What is theology? Is it good, bad or indifferent? I think it is important to consider what this word means, and its implications for Christian living. This word is particularly appropriate for this blog to consider since a form of the word is in the name of the site.
Merriam Webster provides a good multi-part definition for this term to begin the discussion.
1) the study of religious faith, practice, and experience; especially : the study of God and of God’s relation to the world
2) a: a theological theory or system <Thomist theology> <a theology of atonement> b: a distinctive body of theological opinion <Catholic theology>
3) a usually 4-year course of specialized religious training in a Roman Catholic major seminary
I have often heard theology disparaged from the pulpit at church. The reason there is such a negative view of theology is because the second or third definition above was chiefly in mind. The following excerpts from The Encyclopedia of the Stone-Campbell Movement reveal the basic mentality of what I often hear at church:
The word “theology” was rarely used in the early Movement except pejoratively and in reference to the speculative opinions of outsiders. This use was a social protest against the pretensions of theologians and theologies (especially Calvinism) of the day (James O. Duke, “Theology: Nineteenth Century” in The Encyclopedia of the Stone-Campbell Movement, 731).
Man leaders in Churches of Christ have argued that they have no theology; they simply follow the Bible. If what is meant by “theology” is a systematic thinking about the classic doctrinal topics of revelation, faith, God, Christ, the Holy Spirit, creation, church, the sacraments, salvation, sin, sanctification, and eschatology, then theological reflection in Churches of Christ is fairly uncommon and recent. But if theology consists of elaboration upon driving motifs, then certain observations may be made (Thomas H. Olbricht, “Theology: Churches of Christ” in The Encyclopedia of the Stone-Campbell Movement, 737).
The references above again use the second and third definitions. It should be noted, though, that theology can have a broader meaning than a particular system of religious teaching. The first definition references theology as “the study of God and God’s relation to the world,” a definition and concept that I believe has much merit. Using this definition, theology is not a frightful thing to be avoided but a necessary engagement of every Christian. For believers, the basic understanding of reality begins with God, and this understanding permeates every other facet of life.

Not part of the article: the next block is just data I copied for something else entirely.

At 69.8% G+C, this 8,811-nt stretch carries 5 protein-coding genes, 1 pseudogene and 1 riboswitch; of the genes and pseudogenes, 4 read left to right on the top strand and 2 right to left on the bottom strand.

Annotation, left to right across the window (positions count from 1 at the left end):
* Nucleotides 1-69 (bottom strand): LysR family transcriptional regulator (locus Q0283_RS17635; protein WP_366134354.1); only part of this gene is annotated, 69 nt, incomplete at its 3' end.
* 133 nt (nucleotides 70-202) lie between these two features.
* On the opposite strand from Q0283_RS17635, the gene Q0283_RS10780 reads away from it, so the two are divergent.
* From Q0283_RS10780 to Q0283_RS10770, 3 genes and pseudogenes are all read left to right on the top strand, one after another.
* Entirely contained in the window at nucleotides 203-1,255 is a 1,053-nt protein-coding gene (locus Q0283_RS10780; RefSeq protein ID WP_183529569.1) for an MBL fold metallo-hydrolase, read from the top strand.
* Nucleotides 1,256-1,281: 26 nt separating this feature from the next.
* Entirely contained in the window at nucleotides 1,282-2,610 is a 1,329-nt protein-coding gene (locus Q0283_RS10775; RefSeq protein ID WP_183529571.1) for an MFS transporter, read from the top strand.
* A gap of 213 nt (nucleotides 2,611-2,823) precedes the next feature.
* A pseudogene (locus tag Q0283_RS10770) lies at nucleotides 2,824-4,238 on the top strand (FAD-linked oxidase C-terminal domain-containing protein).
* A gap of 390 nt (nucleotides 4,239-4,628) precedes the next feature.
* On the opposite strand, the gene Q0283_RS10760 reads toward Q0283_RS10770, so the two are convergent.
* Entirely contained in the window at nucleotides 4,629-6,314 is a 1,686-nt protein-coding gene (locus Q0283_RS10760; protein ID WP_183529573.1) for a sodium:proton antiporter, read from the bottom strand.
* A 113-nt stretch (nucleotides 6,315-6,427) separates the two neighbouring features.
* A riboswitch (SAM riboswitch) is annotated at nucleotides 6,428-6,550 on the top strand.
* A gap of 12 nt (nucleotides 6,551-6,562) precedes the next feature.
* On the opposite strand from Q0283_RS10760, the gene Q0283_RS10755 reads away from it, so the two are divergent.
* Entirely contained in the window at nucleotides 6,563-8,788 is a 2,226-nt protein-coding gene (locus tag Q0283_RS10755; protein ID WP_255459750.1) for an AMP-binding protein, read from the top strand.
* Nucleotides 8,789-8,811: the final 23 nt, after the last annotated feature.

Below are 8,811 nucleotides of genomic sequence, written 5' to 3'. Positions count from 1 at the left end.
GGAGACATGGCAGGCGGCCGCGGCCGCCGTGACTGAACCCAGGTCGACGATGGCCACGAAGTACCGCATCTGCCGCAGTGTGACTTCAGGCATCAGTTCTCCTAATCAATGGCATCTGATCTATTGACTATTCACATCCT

Reflection, and even study, of God should constantly take place for Christians. All of life must be considered in relation to the God we serve. There is nothing that can be considered separately or apart from him. In this sense, theology is pervasive and essential. There is nothing in life that should not be considered theologically.
This is one of my goals – to consider all things in relation to God. That’s why I named my blog, “Theological Sweets,” and that is basically what I want to accomplish here.
One book that I have found helpful in this regard is How to Think Theologically, by Stone and Duke. The authors make the case that our faith must be tested and intentional, and I think they are right. Thinking theologically requires an active consideration of all things in light of God and his word. This type of continual assessment seems difficult, but I think it is at least part of what is referenced in Paul’s admonition in Rom. 12:2 to be “transformed by the renewal of your mind.”